Billy Medlin's best tips for losing weight
• Remember, no one can out-train a poor diet.
• Avoid all-you-can-eat buffets. If you must eat in a restaurant with one, order off the menu. And don't stroll over to the buffet.
n Plan meals and snacks at least two days ahead. If you come home from a rough day at work and you are hungry and frazzled, you don't want the only immediately edible item in sight to be a bag of Double Stuf Oreos.
• Allow yourself one cheat meal per week on this condition: You get right back to healthy eating the next morning. Your body will be very upset with you if you force it to process a truckload of carbs one evening after it has grown accustomed to balanced meals.
When Billy Medlin was five years old, he was so chunky and his blood pressure so high, doctors feared for life. By age 18, his heart was in such dangerous shape, doctors told him he would need a pacemaker in three years.
Now at age 40, he is fit, lean and muscular. But what a stranger can't tell at a glance -- unless Medlin takes off his shirt -- is that he won first prizes in Georgia's Natural Bodybuilding Association 2014 contest in the lightweight and Master's divisions. He has also won prizes in Natural Atlantic Coast Bodybuilding Competitions.
"Natural" means no drugs or performance-enhancing steroids that give bodybuilders Incredible Hulk proportions. Watermelon-sized biceps and tree-trunk thighs were emphatically not Medlin's goal. He began weight training to save his life. And he wanted to play high school football and be popular.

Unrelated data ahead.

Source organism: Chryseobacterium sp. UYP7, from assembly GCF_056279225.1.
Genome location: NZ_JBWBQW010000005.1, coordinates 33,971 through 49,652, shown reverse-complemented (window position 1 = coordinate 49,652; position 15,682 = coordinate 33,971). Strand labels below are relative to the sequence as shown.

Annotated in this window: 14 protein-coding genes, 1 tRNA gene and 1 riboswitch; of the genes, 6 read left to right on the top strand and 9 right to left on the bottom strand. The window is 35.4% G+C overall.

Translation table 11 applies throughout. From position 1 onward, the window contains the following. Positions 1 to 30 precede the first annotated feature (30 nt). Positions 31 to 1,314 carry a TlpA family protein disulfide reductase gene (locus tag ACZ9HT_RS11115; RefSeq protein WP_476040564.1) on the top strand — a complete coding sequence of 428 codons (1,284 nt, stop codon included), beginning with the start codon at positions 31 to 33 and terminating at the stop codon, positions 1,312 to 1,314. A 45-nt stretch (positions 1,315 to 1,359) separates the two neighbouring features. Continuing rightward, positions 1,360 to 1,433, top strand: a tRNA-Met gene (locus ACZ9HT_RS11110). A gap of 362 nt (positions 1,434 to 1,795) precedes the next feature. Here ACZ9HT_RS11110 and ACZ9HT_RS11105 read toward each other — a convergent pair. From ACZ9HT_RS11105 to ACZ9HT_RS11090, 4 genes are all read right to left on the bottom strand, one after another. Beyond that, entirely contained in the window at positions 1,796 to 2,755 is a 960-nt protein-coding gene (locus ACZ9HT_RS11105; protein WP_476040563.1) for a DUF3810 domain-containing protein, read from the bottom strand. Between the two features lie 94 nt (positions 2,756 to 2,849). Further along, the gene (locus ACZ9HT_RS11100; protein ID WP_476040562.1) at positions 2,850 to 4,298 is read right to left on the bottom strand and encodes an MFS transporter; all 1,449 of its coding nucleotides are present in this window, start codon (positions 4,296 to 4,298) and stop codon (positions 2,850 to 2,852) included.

At first, he had some success losing weight but had trouble doing it in a healthy way, fasting so often and so crazily that he thinks he had a bout with anorexia. High school wrestling and football coaches were willing to let him play if he hit the right weight, but his doctors were worried about his heart health.
"I kept my heart problems hidden from the coaches so I could participate in sports," Medlin says. "That was before the year 2000 when coaches realized kids might look OK but have enlarged hearts or a high blood pressure."
But Medlin did pay attention to the doctors' advice, read voraciously about nutrition and exercise and slowly undid the damage years of obesity had done.
The soft-spoken Dalton, Ga., native stands 5 feet 6 and works full-time as a personal trainer at a local gym, SuperBody Fitness. Some of his clients have illnesses ranging from diabetes to multiple sclerosis. To help them get fit, he had to challenge American stereotypes about bodybuilders.
"People shouldn't worry that weight lifting will cause them to accidentally develop Mr. Universe-era, Arnold Schwarzenegger/Barry Bonds steroid scandal-period body types," Medlin says. "Honestly, without drugs, it's biologically impossible to achieve those bizarre bodies simply through exercise."
Medlin met his wife, Elena, while training at a North Georgia gym. He jokes now that he is surrounded by women and loves it since his wife, an accountant at Shaw Industries, brought his stepdaughter to the marriage; they then added two more daughters of their own to the mix. The whole family is fit and healthy, he says, although he is the only bodybuilder.
Within the natural bodybuilding world, to ensure contestants are bodybuilding without drugs, some competitions require bodybuilders to take a polygraph test because it measures perspiration, heart rate and breathing, all of which can be affected by steroid abuse. The Amateur Bodybuilding Association and International Natural Bodybuilding Association require contestants to submit to urine samples for testing immediately before the competition begins.
Diana Kakos, chief executive officer of both of those California-based organizations, which her husband founded, says samples are tested for more than steroids. Some herbal supplements can get a contestant booted from competition. Websites for both groups contain long lists of banned substances.